JPMorgan Chase has agreed to pay $5.1 billion to resolve claims that it misled Fannie Mae and Freddie Mac about risky home loans and mortgage securities it sold them before the housing market collapsed.
The Federal Housing Finance Agency, which oversees Fannie and Freddie, announced the settlement Friday with JPMorgan, the largest U.S. bank. A broader deal with the Justice Department is still being negotiated.
JPMorgan sold $33 billion in mortgage securities to Fannie and Freddie between 2005 and 2007, according to the agency. That was the second-most sold to Fannie and Freddie ahead of the crisis, behind only Bank of America. The securities soured after the housing bubble burst in 2007, losing billions in value.
In a statement Friday, JPMorgan called the agreement with the FHFA "an important step towards a broader resolution of the firm's" mortgage-related matters.
Edward DeMarco, the FHFA's acting director, said the settlement with JPMorgan "provides greater certainty in the marketplace and is in line with our responsibility for preserving and conserving Fannie Mae's and Freddie Mac's assets on behalf of taxpayers."
The settlement is the start of what could be the largest penalty the government has extracted from a company for actions related to the financial crisis. The crisis, triggered by vast sales of risky mortgage securities, plunged the economy into the deepest recession since the Great Depression.
Last weekend, JPMorgan reached a tentative agreement with the Justice Department to pay $13 billion over bad loans and mortgage securities the bank sold before the crisis. The FHFA originally participated in those negotiations. It's unclear when the broader agreement will be finalized.
The FHFA sued 18 financial institutions in September 2011 over their sales of mortgage securities to Fannie and Freddie. The total price for the securities sold was $196 billion.
The government rescued Fannie and Freddie during the financial crisis when both were on the verge of collapse. The companies received taxpayer aid totaling $187 billion. They have since become profitable and repaid $146 billion.
Fannie and Freddie own or guarantee about half of all U.S. mortgages, worth about $5 trillion. Along with other federal agencies, they back roughly 90 percent of new mortgages. The two companies don't directly make loans to borrowers. They buy mortgages from lenders, package them as bonds, guarantee them against default and sell them to investors. That helps make loans available and exert influence over the housing market.
New York-based JPMorgan will pay about $2.74 billion to Freddie and $1.26 billion to Fannie for the securities it sold. JPMorgan is also paying $1.1 billion for home loans it sold to Fannie and Freddie ahead of the crisis. Under the terms of the settlement, JPMorgan admits no wrongdoing.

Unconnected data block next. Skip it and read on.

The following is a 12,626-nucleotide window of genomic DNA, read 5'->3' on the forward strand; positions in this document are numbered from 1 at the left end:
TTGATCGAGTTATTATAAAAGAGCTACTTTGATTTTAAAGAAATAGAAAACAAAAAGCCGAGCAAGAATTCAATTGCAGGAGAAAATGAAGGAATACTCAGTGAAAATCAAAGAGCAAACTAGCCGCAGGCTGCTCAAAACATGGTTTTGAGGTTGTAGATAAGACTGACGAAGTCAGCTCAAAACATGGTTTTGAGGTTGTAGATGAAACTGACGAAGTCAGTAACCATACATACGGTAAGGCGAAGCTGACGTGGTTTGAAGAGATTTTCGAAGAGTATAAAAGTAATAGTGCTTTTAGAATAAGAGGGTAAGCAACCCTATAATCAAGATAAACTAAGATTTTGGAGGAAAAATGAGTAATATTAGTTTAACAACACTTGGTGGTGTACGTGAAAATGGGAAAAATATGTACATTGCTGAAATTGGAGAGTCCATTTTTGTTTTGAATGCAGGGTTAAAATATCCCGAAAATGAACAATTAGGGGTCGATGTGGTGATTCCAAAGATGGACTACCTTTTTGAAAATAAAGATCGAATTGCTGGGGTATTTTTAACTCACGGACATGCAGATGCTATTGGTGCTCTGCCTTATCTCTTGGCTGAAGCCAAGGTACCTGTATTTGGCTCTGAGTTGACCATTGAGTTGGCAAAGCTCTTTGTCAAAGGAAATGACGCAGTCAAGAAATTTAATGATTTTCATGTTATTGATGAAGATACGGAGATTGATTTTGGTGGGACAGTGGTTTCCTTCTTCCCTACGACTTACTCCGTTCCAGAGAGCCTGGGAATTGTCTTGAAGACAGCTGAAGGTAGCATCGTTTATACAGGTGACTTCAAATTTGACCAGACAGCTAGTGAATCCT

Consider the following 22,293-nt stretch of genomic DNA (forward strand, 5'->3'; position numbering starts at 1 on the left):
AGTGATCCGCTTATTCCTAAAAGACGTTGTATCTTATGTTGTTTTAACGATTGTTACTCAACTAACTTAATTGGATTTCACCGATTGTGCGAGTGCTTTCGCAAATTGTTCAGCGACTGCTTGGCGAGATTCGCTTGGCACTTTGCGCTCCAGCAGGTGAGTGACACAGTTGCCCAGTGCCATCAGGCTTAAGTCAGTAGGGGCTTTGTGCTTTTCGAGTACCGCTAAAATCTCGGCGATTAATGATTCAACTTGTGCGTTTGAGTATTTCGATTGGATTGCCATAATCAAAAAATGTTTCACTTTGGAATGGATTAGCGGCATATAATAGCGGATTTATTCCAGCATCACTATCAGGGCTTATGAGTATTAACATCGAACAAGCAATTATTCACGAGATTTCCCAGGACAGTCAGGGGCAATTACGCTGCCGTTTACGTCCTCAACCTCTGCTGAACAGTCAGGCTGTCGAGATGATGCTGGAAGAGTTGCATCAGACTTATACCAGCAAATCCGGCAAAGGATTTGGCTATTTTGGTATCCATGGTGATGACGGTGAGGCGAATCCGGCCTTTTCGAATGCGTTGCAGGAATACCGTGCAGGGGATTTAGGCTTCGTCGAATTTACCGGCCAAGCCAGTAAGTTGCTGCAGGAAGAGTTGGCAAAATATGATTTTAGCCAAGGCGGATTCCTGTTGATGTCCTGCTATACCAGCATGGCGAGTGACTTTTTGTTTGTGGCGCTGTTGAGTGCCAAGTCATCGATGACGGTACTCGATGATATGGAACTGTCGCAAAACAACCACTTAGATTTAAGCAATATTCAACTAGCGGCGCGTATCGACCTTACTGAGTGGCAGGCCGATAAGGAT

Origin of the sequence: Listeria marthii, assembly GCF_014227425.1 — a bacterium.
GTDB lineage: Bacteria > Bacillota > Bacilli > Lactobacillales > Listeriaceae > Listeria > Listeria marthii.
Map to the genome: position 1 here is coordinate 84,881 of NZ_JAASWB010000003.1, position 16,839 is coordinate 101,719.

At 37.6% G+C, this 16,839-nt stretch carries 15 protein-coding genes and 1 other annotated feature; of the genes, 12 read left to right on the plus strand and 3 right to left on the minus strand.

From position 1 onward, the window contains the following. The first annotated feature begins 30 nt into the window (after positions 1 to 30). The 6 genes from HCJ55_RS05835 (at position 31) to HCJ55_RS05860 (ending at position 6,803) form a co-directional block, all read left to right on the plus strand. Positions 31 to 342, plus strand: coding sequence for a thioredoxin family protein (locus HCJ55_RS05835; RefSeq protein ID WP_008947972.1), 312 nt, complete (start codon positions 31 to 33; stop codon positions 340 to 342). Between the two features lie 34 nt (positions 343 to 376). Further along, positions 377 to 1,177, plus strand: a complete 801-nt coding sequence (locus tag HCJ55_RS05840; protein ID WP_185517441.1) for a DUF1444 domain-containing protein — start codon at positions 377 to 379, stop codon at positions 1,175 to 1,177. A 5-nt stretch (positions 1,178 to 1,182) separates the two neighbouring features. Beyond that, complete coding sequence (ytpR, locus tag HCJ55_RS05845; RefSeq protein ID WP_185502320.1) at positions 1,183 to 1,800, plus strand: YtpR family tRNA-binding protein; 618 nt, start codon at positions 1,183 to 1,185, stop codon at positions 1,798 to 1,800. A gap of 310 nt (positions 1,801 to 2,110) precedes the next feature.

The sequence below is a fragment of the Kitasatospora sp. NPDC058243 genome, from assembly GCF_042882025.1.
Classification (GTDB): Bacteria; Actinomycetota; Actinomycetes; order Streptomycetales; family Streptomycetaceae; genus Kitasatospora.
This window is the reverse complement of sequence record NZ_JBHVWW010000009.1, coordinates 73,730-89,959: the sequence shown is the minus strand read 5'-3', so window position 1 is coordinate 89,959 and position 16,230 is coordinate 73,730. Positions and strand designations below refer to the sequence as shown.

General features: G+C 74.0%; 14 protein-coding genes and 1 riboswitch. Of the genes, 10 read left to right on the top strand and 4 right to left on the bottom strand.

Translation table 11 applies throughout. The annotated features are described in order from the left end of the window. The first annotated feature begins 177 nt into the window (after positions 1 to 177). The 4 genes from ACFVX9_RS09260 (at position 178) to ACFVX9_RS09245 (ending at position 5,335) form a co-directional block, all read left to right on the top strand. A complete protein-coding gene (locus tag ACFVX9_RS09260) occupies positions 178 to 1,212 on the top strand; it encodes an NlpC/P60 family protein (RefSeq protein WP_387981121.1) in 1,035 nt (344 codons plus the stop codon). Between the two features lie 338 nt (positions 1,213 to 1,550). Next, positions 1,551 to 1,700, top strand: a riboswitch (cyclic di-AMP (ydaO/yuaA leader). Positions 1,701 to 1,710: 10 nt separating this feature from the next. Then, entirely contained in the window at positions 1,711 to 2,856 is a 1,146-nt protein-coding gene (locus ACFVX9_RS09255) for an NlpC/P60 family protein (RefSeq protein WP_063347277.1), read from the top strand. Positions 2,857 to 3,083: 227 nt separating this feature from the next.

The mortgage securities that JPMorgan sold to Fannie and Freddie included billions that were packaged by two institutions that failed in 2008: Wall Street bank Bear Stearns and Seattle-based Washington Mutual, the largest U.S. savings and loan. JPMorgan bought Bear Stearns and Washington Mutual in deals brokered by the government.
A number of big banks, including JPMorgan, Goldman Sachs and Citigroup, previously have been accused of abuses in sales of securities linked to mortgages in the years leading up to the crisis. Together, they have paid hundreds of millions in penalties to settle civil charges brought by the SEC, which accused them of deceiving investors about the quality of the bonds they sold.
But no high-level Wall Street executives have been sent to jail over charges related to the financial crisis. And the banks in all the SEC cases were allowed to neither admit nor deny wrongdoing — a practice that brought criticism of the agency from judges and investor advocates. That has triggered public outrage. Some lawmakers and other critics demanded that the big bailed-out banks and senior executives be held accountable.
Until recently, JPMorgan has enjoyed a reputation for managing risk better than its Wall Street competitors. The bank came through the financial crisis in better shape than most of its rivals.
But in the past 18 months it has been engaged in a number of embarrassing and costly settlements.
In September, JPMorgan agreed to pay $920 million and admit that it failed to oversee trading that led to a $6 billion loss last year in its London operation. That combined amount, in settlements with three regulators in the U.S. and one in Britain, is one of the largest fines ever levied against a financial institution.
And in a first for a major company, JPMorgan admitted in the agreement with the SEC over the trading loss in London that it failed in its oversight.
In another case, the company agreed to pay a $100 million penalty and admitted that its traders acted "recklessly" with the London trades.